Today, I'm not worried about how I should discipline my kids. I'm not concerned about how long this phase will last, or how I should handle this or that. No, instead I'm working on getting my formula right. I'm making sure I have all the ingredients in place, and like my kids' wise grandmother told me, I'm not letting anyone steal my confidence. I've got this.

Addendum :)

There have been a few comments made about suppressing emotions and authenticity that I need to address as I don't feel I made it clear in the original post.

When she said she didn't let them see her upset, it was in the context that she was showing them that their behavior was never too much for her to handle. Remaining calm and steadfast through the storms I believe provides an important anchor for children. I'm not suggesting we suppress our emotions and never let them see us anything but cheerful; that isn't realistic. I am, however, suggesting that we need model how to self-regulate and how to appropriately handle our emotions.

By not letting them see that their behavior threw her off kilter, she was showing them not only how to self-regulate but that she was their rock. My husband is very good at self-regulating today, and remaining calm in the midst of chaos. Me - I have to work harder. I didn't have that same steady rock as a child. Pin It Now!


  1. Beautiful, simple reminder of the power of mindfulness.

  2. I agree with the vast majority of this- but not with the idea that you mustn't let your child see you upset. I'm for authentic parenting and sharing our true feelings with our children. Sometimes our children will do things that make us feel sad or angry, and it's possible to talk about this with them without becoming punitive or aggressive.

    Of course this depends to some extent on the age of the child, but even preschoolers are receptive to the idea that some behaviours will have a bad effect on other people and this allows them to start identifying those feelings in themselves.

    For example, I used to say to my room full of preschoolers (in a firm but even tone) "I'm feeling really angry because I saw some unkind behaviour. I don't like it when..." After we discussed the incident I'd be able to say "I don't like my angry face- can I take it off now?" and we'd all laugh and go back to the positive vibe.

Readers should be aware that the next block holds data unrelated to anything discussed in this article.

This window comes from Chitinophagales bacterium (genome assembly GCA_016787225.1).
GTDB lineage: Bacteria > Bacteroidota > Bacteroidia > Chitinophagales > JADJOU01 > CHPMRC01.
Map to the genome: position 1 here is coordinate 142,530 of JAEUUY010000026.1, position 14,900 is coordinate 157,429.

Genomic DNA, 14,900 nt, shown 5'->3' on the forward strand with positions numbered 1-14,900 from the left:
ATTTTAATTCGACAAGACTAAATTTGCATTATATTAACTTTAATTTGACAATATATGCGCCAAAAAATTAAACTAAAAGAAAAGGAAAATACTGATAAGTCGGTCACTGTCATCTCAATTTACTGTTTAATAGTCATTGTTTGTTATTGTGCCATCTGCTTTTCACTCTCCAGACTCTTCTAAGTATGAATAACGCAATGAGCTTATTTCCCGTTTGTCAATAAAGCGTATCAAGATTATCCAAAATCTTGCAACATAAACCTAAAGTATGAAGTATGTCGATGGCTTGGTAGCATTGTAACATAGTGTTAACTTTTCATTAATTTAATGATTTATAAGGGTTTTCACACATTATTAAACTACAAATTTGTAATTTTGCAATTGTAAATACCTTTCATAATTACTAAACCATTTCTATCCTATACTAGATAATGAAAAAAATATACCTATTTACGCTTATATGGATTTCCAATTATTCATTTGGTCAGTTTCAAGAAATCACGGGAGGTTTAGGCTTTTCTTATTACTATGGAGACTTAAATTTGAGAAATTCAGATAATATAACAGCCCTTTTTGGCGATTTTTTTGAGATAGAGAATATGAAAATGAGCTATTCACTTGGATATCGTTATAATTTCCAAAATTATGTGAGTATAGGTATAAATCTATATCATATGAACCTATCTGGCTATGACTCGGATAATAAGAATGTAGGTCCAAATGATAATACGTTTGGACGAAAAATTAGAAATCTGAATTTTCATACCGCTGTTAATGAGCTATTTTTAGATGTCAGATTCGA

Soon many of these children were expressing their anger in words rather than with their hands. We need to model appropriate behaviours when strong feelings overwhelm us.

  3. Beautiful post. Sharing in SS tomorrow. I'm not quite sure in the not seeing mom upset thing, even with your addendum. I think it is OK for kids to know that sometimes it's a little too much... That we're not infallible gods.

  4. First off, I'd like to commend your mother in law for being a rock to her children... And you and your husband for trying to do the same.

    I am a new mom, so I definitely don't have all the answers! I am human though, so I have a few opinions... I don't mean to disrespect anyone, just thought I'd put my two scents in...

    Regarding the toy incident: I understand her not wanting to punish the child at home because "He'd already paid the price at school". I completely agree with that part of the story. However, even though she was trying to be her son's advocate by going to the principal's office and demanding the toy back... "I'm not going anywhere until you give him back his toy"... I feel like she was only showing him that he can get into trouble at school, cry to mommy about it... and she'll fix it. In my opinion, he obviously did something to get the toy taken away and I think part of the schools punishment was that he not get the toy back right away. It's good to be an advocate for our children, but I don't think this was a good example of how to do so. Sorry.

    Regarding the "suppressing emotions and authenticity": here's a question... If your toddler says a bad word, what would you do? If you show your child that it upsets you when they say this word they are more likely to continue saying it... Because it gets a reaction out of you... And good or bad, it gets your attention! (ever heard the saying, bad press is still press). However, if you go along and pretend it never happened, more than likely they'll forget the word, and/or have no reason to say it again... I think this is kinda like what the mother in law lived by... If your child does does something bad and it gets a reaction out of you... What are the odds they will continue doing it? Probably high. Instead she didn't get upset when they did something wrong... She just talked to them about it...

    Again, I don't mean to disrespect anyone... Just wanted to give everyone another viewpoint.